Research shows that people desire social affiliation with people they like. This is part of the reason why as part of Intentional Insights, we are focusing on secular people as our first target audience.
First, the vast majority of EAs are secular. This fact creates positive social signaling to secular people who are not currently EAs. Moreover, it is clear evidence that Effective Altruism appeals to them most. Second, network effects cause it to be more likely for people who already became Effective Altruists to cause others in their contact networks to become EAs. Therefore, it pays well and is highly effective in terms of resource investment to focus on secular people, as they can get others in their social circles to become EAs. Third, the presence of prominent notables who are EAs allows good promotion through a desire to be socially affiliated with prominent secular notables. Here's an example of how I did it in a blog post for Intentional Insights.
There are so many secular people and if we can get more of them into the EA movement, it would be great! To be clear, this is not an argument against reaching out to religious EAs, which is a worthwhile project in and of itself. This is just a point about effectiveness and where to spend resources for outreach.
Meta-Comments About Outreach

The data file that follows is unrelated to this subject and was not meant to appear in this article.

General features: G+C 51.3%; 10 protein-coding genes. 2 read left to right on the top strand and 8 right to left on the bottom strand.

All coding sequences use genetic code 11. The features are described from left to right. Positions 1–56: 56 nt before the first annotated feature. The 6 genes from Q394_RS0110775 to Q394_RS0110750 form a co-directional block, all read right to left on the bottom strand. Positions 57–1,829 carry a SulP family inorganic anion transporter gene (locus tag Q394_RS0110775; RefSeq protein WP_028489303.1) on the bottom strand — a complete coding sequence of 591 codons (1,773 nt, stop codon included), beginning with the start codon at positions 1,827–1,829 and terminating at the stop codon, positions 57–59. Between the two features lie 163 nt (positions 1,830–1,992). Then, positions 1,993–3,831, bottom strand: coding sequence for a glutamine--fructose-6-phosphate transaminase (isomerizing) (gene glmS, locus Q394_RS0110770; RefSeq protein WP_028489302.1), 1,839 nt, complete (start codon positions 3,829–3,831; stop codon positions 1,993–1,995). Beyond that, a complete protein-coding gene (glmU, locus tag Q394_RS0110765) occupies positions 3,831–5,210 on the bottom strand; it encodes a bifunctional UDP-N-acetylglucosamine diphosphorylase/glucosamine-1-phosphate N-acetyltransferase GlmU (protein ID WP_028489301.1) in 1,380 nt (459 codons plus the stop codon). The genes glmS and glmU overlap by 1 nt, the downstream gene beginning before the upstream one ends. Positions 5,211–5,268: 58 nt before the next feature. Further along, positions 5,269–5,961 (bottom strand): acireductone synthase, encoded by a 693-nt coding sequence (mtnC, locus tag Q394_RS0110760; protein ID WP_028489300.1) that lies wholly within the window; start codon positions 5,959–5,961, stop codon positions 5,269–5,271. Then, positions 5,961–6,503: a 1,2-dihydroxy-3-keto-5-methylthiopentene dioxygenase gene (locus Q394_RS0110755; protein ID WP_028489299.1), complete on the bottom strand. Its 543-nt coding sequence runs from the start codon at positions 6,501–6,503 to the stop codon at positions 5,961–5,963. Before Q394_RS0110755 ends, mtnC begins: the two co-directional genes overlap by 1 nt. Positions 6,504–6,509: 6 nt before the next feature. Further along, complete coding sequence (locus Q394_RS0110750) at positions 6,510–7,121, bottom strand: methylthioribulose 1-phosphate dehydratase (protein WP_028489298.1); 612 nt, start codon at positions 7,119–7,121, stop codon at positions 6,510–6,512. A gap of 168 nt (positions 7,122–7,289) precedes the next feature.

To do so, I think we need to focus much more efforts - time and money - on developing Effective Altruist outreach and communication (this is why I am trying to fill the gap here with my own project). We haven't done nearly enough research or experimentation on how to grow the movement most effectively through communicating effectively to outsiders. Investing resources in this area would be a very low-hanging fruit with very high returns, I think. If anyone is interested in learning more about my experience here, or wants to talk about collaborating, or just has some thoughts to share better suited for one-on-one than for discussion comments, my email is firstname.lastname@example.org and Skype is gleb.tsipursky
In conclusion, I strongly believe we can do much better at our outreach if we apply research-based strategies of effective outreach. I'd love to hear your thoughts about it.